Effect of exosomal miR-21 on tumorigenesis in nude mice

The function of exosomal miR-21 was also verified in vivo. Injection of HCC cells and exosomes together resulted in faster growth rate of tumors and a larger tumor diameter than that of mice injected with HCC cells only (Fig. 8a-b). The results also showed that while miR-21 expression was upregulated, the expression of PTEN, PTENp1, TET1, TET2 and TET3 was downregulated (Fig. 8c-e), and the phosphorylation of Akt was increased (Fig. 8f). Next, exosomes and miR-21 inhibitors were injected with HCC cells into nude mice, and the results showed that the growth rate and size of tumors were only slightly higher than those of the group injected with HCC cells alone (Fig. 8a-b), and the expression of miR-21, PTEN, PTENp1, TET1, TET2 and TET3 was recovered (Fig. 8c-e). When SNU-449 cells were transferred with miR-21 inhibitors and then injected into nude mice, the growth rate and size of tumors were reduced (Fig. 8a-b), and the expression of PTEN, PTENp1, TET1, TET2 and TET3 was upregulated (Fig. 8c, Additional file 1: Figure S5). Therefore, exosomes can play a role in HCC through their high levels of miR-21.

Fig. 8
figure8

Effect of exosomal miR-21 on tumor formation in nude mice. a Mice were transplanted with SNU-449 cells and exosomes, as follows. miR-21I-SNU-449 (miR-21 I-SNU): Nude mice were inoculated subcutaneously with SNU-449 cells transfected with miR-21 inhibitors. SNU-449: Nude mice were inoculated subcutaneously with SNU-449 cells. SNU-449 + Exosomes (SNU-449 + Exo): Nude mice were inoculated subcutaneously with SNU-449 cells, and then SNU-449-derived exosomes were directly administered via intratumor injection. SNU-449 + Exosomes+miR-21 inhibitors (SNU + Exo + miR-21 I): Nude mice were inoculated subcutaneously with SNU-449 cells, and then exosomes transfected with miR-21 inhibitors were directly administered via intratumor injection. SNU-449 + miR-21 inhibitors-Exosomes (SNU + miR-21 I-Exo): Nude mice were inoculated subcutaneously with SNU-449 cells, and then exosomes derived from SNU-449 cells that had been transfected with miR-21 inhibitors were directly administered via intratumor injection. b The volumes of tumors after transplantation. *P < 0.01, vs. miR-21 I-SNU. c miR-21, PTEN, PTENp1, TET1, TET2 and TET3 expression in tumor tissues was measured by real-time qPCR analysis. d and e PTEN, TET1, TET2 and TET3 expression in tumor tissues was measured by western blot analysis. f Akt and p-Akt expression in tumor tissues was measured by western blot analysis. Each bar represents the mean ± SD determined from three samples (*P < 0.01, vs. SNU-449)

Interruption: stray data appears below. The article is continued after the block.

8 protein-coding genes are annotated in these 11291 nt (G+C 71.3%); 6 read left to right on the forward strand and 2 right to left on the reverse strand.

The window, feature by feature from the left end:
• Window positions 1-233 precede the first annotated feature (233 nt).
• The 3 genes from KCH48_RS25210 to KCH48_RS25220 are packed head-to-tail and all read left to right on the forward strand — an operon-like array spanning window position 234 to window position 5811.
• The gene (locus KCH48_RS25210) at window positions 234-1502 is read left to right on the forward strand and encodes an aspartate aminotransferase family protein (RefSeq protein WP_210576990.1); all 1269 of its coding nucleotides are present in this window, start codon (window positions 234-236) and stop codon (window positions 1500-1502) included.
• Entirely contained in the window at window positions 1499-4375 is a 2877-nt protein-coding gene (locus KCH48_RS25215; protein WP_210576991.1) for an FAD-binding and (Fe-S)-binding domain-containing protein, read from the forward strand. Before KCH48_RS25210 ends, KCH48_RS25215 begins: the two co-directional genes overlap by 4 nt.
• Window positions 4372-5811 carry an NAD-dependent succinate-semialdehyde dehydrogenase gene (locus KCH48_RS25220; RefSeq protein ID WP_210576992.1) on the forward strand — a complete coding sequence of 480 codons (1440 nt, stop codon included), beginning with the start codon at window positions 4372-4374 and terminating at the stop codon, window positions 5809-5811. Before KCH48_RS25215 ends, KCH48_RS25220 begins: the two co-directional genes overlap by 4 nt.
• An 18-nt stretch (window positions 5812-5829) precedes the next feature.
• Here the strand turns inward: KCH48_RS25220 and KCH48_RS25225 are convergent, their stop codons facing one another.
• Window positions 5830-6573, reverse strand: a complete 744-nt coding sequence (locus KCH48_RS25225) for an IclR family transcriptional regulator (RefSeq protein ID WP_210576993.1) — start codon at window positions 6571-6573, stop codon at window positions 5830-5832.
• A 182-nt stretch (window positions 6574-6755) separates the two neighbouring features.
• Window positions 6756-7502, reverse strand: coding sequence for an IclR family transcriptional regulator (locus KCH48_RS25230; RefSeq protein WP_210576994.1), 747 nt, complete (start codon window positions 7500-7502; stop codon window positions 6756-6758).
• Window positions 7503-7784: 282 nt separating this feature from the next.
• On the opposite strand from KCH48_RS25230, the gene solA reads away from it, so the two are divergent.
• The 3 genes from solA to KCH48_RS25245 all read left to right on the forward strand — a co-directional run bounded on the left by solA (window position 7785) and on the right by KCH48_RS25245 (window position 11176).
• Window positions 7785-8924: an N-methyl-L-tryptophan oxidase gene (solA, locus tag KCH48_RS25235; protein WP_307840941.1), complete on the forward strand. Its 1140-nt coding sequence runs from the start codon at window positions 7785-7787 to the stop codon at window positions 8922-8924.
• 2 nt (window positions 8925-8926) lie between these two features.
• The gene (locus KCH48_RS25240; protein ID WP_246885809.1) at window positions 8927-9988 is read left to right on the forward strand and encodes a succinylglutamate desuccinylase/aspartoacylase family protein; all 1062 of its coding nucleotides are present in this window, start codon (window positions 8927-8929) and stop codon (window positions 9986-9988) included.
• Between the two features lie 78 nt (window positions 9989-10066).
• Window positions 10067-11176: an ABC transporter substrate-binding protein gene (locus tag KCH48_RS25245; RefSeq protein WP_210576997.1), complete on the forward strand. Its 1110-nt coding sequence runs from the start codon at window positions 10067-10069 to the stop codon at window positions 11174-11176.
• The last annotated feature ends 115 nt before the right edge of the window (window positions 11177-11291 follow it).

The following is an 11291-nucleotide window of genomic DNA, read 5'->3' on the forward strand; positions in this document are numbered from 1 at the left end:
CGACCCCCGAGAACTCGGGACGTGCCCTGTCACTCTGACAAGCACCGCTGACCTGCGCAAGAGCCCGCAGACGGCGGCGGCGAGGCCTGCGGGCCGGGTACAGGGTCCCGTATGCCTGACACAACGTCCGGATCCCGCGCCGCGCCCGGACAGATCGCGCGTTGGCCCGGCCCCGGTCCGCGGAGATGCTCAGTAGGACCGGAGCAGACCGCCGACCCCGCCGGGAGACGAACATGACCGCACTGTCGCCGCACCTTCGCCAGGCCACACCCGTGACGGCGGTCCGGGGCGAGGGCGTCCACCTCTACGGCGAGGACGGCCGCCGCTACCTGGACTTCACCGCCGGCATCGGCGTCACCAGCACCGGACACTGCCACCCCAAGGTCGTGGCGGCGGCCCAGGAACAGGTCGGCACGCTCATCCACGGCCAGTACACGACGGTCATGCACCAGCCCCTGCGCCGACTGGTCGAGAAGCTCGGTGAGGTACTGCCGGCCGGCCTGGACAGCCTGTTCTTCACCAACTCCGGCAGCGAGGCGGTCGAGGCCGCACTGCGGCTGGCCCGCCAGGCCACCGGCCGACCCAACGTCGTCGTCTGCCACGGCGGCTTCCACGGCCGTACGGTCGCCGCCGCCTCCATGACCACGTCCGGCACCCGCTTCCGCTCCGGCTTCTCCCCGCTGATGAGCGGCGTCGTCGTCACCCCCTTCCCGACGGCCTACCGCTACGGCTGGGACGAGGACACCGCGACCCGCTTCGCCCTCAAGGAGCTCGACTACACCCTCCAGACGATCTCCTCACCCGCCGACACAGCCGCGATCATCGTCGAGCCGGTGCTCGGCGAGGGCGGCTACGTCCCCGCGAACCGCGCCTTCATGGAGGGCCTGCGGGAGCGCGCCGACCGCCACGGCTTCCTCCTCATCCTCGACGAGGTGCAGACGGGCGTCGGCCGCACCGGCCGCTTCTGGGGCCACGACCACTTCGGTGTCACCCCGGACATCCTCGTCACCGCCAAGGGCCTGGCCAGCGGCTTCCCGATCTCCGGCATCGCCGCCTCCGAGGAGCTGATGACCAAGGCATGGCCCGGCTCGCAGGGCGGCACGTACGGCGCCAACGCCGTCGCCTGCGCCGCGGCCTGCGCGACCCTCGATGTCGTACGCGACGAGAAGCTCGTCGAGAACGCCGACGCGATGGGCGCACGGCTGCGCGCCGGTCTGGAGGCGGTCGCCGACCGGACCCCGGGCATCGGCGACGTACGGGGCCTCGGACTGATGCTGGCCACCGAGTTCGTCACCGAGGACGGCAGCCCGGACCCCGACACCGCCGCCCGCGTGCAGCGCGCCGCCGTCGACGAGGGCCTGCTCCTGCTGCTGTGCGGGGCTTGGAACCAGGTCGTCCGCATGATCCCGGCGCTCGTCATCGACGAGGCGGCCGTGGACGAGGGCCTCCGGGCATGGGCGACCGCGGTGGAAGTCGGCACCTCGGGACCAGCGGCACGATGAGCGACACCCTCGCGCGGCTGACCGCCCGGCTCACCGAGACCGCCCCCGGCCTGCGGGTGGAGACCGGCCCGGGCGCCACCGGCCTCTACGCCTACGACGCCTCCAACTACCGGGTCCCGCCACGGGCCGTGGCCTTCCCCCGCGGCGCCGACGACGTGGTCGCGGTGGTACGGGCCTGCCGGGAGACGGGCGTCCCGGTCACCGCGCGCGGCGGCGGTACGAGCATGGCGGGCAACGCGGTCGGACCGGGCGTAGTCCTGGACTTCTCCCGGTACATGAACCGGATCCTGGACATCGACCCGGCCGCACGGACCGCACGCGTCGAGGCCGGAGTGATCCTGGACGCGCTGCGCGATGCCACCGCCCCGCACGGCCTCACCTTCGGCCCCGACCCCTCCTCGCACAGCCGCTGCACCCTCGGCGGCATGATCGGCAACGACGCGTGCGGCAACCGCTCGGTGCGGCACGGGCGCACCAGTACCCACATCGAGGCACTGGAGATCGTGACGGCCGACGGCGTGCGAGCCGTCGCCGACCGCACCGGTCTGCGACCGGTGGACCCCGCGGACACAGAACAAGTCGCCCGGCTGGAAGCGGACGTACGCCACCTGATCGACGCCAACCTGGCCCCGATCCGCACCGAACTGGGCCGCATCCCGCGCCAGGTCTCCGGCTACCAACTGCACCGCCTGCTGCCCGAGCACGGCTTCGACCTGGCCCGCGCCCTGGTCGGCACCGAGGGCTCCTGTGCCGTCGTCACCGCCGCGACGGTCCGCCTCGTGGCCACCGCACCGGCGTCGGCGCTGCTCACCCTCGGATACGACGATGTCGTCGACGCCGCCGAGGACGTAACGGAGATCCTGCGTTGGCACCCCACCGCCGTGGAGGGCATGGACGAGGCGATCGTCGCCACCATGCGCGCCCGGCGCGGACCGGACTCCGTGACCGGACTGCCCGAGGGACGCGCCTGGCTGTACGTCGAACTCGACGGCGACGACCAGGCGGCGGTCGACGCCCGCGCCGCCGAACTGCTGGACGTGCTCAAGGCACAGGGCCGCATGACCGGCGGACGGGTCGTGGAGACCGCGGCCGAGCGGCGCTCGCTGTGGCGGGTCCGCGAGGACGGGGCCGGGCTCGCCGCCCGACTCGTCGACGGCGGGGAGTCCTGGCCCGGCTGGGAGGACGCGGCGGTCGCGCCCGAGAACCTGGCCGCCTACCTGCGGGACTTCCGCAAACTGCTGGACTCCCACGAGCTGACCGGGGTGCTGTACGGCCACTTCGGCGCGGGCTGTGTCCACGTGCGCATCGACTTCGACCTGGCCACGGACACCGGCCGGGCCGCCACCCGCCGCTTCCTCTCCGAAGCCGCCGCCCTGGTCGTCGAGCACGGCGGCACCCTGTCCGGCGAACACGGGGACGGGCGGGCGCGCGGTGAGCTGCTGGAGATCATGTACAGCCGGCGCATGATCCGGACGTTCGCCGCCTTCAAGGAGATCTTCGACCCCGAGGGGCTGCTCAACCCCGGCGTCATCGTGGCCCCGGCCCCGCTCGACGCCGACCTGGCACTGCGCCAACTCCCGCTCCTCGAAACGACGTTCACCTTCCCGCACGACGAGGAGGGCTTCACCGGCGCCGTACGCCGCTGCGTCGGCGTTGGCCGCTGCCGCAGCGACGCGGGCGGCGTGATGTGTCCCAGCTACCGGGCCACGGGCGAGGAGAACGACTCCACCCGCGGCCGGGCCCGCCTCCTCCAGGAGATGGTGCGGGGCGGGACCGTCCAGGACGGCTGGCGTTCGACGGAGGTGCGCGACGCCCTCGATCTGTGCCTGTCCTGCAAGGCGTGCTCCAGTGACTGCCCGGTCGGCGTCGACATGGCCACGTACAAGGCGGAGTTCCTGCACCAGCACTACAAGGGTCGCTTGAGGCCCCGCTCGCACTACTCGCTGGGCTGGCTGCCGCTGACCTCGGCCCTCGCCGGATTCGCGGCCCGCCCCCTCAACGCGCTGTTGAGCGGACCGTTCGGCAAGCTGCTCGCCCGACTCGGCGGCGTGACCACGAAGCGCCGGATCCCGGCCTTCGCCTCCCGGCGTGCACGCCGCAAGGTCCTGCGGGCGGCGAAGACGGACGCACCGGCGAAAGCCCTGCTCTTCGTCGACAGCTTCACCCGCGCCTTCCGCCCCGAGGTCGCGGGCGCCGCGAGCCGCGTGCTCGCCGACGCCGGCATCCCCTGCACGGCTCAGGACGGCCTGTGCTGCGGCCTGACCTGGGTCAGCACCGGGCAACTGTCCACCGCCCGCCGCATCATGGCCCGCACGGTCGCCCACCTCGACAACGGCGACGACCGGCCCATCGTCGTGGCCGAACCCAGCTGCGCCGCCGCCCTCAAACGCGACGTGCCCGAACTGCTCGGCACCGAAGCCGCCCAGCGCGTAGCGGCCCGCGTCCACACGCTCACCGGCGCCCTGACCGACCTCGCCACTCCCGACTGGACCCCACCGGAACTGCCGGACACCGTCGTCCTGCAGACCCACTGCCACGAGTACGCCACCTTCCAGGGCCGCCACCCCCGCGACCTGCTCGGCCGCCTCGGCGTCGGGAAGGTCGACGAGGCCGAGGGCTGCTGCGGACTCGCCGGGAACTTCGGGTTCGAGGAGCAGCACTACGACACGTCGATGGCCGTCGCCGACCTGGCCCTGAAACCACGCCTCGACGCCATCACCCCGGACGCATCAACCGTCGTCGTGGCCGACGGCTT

Discussion

Exosomes are nanovesicles that exist widely in the body, participate in intercellular information exchange, and affect the occurrence and development of HCC by transporting a variety of substances and regulating specific target genes [4]. Therefore, the study of the specific role of exosomes in HCC may be a new direction for HCC targeted therapy.

In this study, we found that the expression of miR-21 in exosomes was positively correlated with its expression in HCC cells and was higher than that in normal hepatocytes. Wang et al. [6] also indicated that the expression level of serum exosomal miR-21 was significantly higher in patients with HCC than those with CHB or healthy volunteers and was correlated with cirrhosis and advanced tumor stage. Therefore, exosomal miR-21 may serve as a potential biomarker for HCC diagnosis. The combination of exosomes and circulating miRNAs (miR-10b, miR-21, miR-122 and miR-200a) may serve as a promising tumor marker complementary to alpha-fetoprotein for early-stage HCC [16]. In addition, plasma exosomal miR-21 levels are a useful biomarker for the prediction of recurrence and poor prognosis in colorectal cancer patients with TNM stage II, III, or IV [17]. Hannafon et al. [18] demonstrated that miR-21 and miR-1246 were selectively enriched in human breast cancer exosomes and significantly elevated in the plasma of patients with breast cancer. Recent studies have found that compared with that in the normal population, the expression level of miR-21 in serum exosomes is significantly elevated in a variety of tumors, such as malignant gliomas and esophageal squamous cell carcinoma, suggesting that exosomal miR-21 as a marker of cancer diagnosis may become a reality [19, 20].

It was further found that exosomes derived from HCC cells could increase the expression of miR-21, inhibit the expression of PTENp1 and PTEN, promote the proliferation and migration, and inhibit the apoptosis of HCC cells. MiR-21 inhibitors partially attenuated the abovementioned effects of exosomes, suggesting that HCC cell-derived exosomes could function by transporting highly expressed miR-21. Meng et al. [9] also found that aberrant expression of miR-21 could contribute to HCC growth and spread by modulating PTEN expression and PTEN-dependent pathways involved in mediating the phenotypic characteristics of cancer cells such as cell growth, migration, and invasion. Liao et al. [21] demonstrated that delivery of exosomal miR-21 promoted cell migration and invasion by targeting PDCD4 in esophageal cancer. Au Yeung et al. [22] suggested that the malignant phenotype of metastatic ovarian cancer cells could be altered by miR-21 delivered by exosomes derived from neighboring stromal cells in the omental tumor microenvironment. Xiao et al. [23] showed that the cisplatin-resistant lung adenocarcinoma cell line A549 secreted more exosomes than the susceptible strain, and the expression of miR-21 and miR-133 increased significantly in these exosomes. Transmitting the exosomes rich in miR-21 and miR-133 of the drug-resistant strain to the susceptible strain could significantly improve the drug resistance of the latter. Therefore, exosomal miR-21 plays an important role in cell communication.